The Hannah Arendt Center for Politics and Humanities at Bard College
The Hannah Arendt Center for Politics and Humanities at Bard College
There are no dangerous thoughts,
thinking itself is dangerous.
—Hannah Arendt


Virtual Reading Group

Virtual Reading Group

Our monthly reading group is accepting new members!

HAC Members at all levels are eligible to participate in a monthly online reading group led by Roger Berkowitz, Director of the Hannah Arendt Center. Currently, we are reading The Human Condition.

Our meetings will take place at 11:00 am on the first Friday of every month. Our next meeting is scheduled for Friday, January 9th.

For questions and to enroll in our virtual reading group, please email David Bisson, our Media Coordinator, at

For more information, please click here.

2015-2016 FELLOWS<h3 style="font-family: Anna, bodegasans-light, ' />

2015-2016 FELLOWS

Arendt Center Seeking Three Fellows

The Hannah Arendt Center for Politics and Humanities at Bard College announces three post-doctoral fellowships for the 2015-2016 academic year. The fellows should have a Ph.D. in political theory, philosophy, or a related field in the humanities, and his or her work should intersect meaningfully with Hannah Arendt’s thinking.  In residence at the Arendt Center, the fellow will pursue his or her independent research at the Center, which includes Hannah Arendt’s personal library. The fellow will have access to Arendt’s Digital Archive through a relationship with the Arendt Center in New York City. In addition, the fellow will have the opportunity to participate in seminars, conferences, lectures, colloquia, and workshops organized by the Center.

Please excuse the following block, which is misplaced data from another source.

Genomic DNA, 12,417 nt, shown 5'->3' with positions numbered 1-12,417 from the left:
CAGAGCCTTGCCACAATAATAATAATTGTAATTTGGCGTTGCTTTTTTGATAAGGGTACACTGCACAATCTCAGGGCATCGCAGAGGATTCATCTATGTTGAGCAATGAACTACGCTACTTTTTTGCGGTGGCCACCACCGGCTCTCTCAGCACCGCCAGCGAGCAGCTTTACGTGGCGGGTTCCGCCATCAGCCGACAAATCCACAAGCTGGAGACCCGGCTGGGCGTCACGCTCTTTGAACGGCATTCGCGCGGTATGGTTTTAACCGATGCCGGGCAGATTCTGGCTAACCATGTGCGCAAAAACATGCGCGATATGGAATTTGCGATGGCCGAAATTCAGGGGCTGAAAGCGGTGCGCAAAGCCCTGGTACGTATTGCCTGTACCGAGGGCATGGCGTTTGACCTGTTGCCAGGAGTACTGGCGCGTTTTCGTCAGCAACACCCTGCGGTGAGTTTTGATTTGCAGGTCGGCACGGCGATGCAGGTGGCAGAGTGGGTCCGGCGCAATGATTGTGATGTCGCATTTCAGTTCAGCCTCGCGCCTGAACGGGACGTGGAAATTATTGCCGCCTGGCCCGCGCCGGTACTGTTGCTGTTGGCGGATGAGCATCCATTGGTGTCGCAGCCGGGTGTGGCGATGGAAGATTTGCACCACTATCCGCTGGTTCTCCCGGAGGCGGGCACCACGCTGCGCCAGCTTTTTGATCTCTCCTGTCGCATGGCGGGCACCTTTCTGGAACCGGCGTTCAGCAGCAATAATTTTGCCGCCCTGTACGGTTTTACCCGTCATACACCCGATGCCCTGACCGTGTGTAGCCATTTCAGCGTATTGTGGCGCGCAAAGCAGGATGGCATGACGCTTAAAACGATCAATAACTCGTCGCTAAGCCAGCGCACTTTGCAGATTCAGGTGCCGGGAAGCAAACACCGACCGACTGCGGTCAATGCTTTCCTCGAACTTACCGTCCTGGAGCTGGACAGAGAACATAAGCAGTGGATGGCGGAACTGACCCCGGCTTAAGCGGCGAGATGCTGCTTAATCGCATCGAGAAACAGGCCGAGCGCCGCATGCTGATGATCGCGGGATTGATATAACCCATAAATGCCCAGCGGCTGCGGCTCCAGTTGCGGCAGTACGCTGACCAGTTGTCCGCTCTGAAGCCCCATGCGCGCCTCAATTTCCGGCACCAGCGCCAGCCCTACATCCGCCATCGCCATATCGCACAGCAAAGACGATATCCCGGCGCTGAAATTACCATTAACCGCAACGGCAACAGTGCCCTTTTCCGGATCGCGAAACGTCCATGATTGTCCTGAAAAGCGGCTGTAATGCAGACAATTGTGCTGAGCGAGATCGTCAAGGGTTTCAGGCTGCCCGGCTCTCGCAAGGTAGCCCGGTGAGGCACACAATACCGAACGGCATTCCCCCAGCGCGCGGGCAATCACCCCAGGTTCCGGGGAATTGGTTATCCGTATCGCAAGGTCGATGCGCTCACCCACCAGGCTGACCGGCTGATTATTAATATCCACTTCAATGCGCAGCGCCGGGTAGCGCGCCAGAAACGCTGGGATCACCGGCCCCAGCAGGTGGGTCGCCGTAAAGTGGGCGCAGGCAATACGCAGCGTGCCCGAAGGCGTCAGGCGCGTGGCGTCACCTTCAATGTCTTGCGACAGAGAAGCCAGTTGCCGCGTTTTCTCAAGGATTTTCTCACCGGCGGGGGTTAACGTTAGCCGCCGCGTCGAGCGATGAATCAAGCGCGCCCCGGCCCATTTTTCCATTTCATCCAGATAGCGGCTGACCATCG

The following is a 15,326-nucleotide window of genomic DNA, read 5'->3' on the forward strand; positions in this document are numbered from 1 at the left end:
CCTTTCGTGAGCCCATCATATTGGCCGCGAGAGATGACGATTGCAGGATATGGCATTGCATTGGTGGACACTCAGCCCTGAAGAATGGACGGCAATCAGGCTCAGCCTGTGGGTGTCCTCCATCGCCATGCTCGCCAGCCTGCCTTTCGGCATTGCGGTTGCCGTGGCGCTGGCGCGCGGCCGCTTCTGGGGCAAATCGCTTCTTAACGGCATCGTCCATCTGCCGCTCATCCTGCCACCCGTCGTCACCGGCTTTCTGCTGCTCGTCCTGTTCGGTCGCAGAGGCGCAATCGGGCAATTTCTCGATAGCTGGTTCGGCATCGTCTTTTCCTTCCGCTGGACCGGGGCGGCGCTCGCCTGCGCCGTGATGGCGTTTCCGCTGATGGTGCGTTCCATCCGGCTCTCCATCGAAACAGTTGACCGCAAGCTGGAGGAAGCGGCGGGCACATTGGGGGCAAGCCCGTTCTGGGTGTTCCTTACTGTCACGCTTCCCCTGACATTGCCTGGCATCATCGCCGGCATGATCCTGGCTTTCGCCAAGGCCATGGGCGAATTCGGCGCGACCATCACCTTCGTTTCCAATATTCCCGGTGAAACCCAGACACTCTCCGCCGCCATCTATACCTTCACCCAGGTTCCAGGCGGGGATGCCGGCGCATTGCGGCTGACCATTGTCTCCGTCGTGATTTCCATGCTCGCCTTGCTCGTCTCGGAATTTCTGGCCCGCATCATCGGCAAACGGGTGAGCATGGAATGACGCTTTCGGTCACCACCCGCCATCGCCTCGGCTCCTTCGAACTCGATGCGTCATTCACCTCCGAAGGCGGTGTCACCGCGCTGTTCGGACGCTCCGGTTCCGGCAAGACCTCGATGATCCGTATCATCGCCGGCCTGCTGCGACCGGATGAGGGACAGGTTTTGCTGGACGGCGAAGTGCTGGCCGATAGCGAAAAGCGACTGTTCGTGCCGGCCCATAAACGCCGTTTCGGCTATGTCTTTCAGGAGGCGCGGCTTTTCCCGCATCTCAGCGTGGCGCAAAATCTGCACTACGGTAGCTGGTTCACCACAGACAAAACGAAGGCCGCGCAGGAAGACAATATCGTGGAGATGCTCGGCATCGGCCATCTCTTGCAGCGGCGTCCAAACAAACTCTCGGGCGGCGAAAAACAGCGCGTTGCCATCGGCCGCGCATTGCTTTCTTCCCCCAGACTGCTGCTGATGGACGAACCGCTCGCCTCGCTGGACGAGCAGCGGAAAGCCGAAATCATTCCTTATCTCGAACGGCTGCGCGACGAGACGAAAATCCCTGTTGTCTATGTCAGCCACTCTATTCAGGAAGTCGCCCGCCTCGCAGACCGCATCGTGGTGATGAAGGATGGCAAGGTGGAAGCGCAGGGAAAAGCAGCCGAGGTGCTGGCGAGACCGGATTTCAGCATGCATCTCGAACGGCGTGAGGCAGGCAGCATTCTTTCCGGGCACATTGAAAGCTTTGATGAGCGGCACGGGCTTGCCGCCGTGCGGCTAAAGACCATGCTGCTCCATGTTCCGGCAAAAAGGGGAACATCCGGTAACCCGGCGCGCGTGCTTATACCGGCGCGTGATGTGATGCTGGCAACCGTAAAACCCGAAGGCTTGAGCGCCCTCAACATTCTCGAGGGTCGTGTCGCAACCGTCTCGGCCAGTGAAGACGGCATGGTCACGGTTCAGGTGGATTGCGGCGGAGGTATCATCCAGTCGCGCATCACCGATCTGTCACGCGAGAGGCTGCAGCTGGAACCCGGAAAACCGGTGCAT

Learn more and apply here.  
HA Journal

HA Journal

The second edition of our annual journal is now available!

Contributors include: Roger Berkowitz, William Dixon, Jennifer M. Hudson, Grace Hunt, Philippe Nonet, Anne Norton, Tracy B. Strong, and Jeffrey K. Tulis.

To learn more and to order a copy, click here.
"Quote" of the Week

"Quote" of the Week

Scholar: Johannes Lang

“Whatever the passions and the emotions may be, and whatever their true connection with thought and reason, they certainly are located in the human heart. And not only is the human heart a place of darkness which, with certainty, no human eye can penetrate; the qualities of the heart need darkness and protection against the light of the public to grow and to remain what they are meant to be, innermost motives which are not for public display.”

–Hannah Arendt, On Revolution (1963)